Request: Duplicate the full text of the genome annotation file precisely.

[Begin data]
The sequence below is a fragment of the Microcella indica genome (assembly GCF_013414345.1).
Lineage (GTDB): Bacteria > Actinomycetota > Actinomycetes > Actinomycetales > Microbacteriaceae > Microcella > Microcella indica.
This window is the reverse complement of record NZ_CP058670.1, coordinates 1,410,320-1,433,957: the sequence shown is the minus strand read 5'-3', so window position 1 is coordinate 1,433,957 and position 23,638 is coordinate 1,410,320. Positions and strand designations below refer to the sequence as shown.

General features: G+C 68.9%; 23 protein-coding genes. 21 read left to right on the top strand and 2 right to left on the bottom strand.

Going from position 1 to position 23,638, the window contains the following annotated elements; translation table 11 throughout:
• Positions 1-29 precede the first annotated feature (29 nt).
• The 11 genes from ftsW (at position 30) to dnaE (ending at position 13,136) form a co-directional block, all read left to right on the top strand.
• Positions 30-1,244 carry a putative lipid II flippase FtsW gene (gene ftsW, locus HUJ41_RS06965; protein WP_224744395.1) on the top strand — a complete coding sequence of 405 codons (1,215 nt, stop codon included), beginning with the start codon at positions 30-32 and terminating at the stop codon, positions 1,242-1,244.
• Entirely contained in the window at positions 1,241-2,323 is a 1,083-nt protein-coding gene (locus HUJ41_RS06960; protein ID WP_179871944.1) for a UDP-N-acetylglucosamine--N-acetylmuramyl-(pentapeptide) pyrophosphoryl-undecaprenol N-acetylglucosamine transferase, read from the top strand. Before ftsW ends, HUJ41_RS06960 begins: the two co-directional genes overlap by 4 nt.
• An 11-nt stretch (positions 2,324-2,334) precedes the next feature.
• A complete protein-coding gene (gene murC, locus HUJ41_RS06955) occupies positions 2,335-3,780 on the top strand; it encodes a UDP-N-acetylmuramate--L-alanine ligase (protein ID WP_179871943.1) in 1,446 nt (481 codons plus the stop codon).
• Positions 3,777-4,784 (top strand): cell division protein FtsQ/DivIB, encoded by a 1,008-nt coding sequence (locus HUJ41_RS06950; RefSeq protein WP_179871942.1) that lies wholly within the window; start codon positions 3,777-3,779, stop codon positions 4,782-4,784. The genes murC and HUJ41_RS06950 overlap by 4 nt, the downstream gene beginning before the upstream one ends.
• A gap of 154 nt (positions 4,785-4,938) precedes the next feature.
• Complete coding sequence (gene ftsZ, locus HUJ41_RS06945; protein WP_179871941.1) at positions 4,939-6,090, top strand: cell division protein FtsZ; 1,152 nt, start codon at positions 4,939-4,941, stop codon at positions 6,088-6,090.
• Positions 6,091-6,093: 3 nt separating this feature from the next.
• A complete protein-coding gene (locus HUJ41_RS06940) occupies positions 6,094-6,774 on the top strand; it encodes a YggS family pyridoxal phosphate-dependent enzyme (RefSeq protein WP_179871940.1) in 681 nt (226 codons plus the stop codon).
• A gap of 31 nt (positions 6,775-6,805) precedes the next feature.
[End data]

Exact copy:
The sequence below is a fragment of the Microcella indica genome (assembly GCF_013414345.1).
Lineage (GTDB): Bacteria > Actinomycetota > Actinomycetes > Actinomycetales > Microbacteriaceae > Microcella > Microcella indica.
This window is the reverse complement of record NZ_CP058670.1, coordinates 1,410,320-1,433,957: the sequence shown is the minus strand read 5'-3', so window position 1 is coordinate 1,433,957 and position 23,638 is coordinate 1,410,320. Positions and strand designations below refer to the sequence as shown.

General features: G+C 68.9%; 23 protein-coding genes. 21 read left to right on the top strand and 2 right to left on the bottom strand.

Going from position 1 to position 23,638, the window contains the following annotated elements; translation table 11 throughout:
• Positions 1-29 precede the first annotated feature (29 nt).
• The 11 genes from ftsW (at position 30) to dnaE (ending at position 13,136) form a co-directional block, all read left to right on the top strand.
• Positions 30-1,244 carry a putative lipid II flippase FtsW gene (gene ftsW, locus HUJ41_RS06965; protein WP_224744395.1) on the top strand — a complete coding sequence of 405 codons (1,215 nt, stop codon included), beginning with the start codon at positions 30-32 and terminating at the stop codon, positions 1,242-1,244.
• Entirely contained in the window at positions 1,241-2,323 is a 1,083-nt protein-coding gene (locus HUJ41_RS06960; protein ID WP_179871944.1) for a UDP-N-acetylglucosamine--N-acetylmuramyl-(pentapeptide) pyrophosphoryl-undecaprenol N-acetylglucosamine transferase, read from the top strand. Before ftsW ends, HUJ41_RS06960 begins: the two co-directional genes overlap by 4 nt.
• An 11-nt stretch (positions 2,324-2,334) precedes the next feature.
• A complete protein-coding gene (gene murC, locus HUJ41_RS06955) occupies positions 2,335-3,780 on the top strand; it encodes a UDP-N-acetylmuramate--L-alanine ligase (protein ID WP_179871943.1) in 1,446 nt (481 codons plus the stop codon).
• Positions 3,777-4,784 (top strand): cell division protein FtsQ/DivIB, encoded by a 1,008-nt coding sequence (locus HUJ41_RS06950; RefSeq protein WP_179871942.1) that lies wholly within the window; start codon positions 3,777-3,779, stop codon positions 4,782-4,784. The genes murC and HUJ41_RS06950 overlap by 4 nt, the downstream gene beginning before the upstream one ends.
• A gap of 154 nt (positions 4,785-4,938) precedes the next feature.
• Complete coding sequence (gene ftsZ, locus HUJ41_RS06945; protein WP_179871941.1) at positions 4,939-6,090, top strand: cell division protein FtsZ; 1,152 nt, start codon at positions 4,939-4,941, stop codon at positions 6,088-6,090.
• Positions 6,091-6,093: 3 nt separating this feature from the next.
• A complete protein-coding gene (locus HUJ41_RS06940) occupies positions 6,094-6,774 on the top strand; it encodes a YggS family pyridoxal phosphate-dependent enzyme (RefSeq protein WP_179871940.1) in 681 nt (226 codons plus the stop codon).
• A gap of 31 nt (positions 6,775-6,805) precedes the next feature.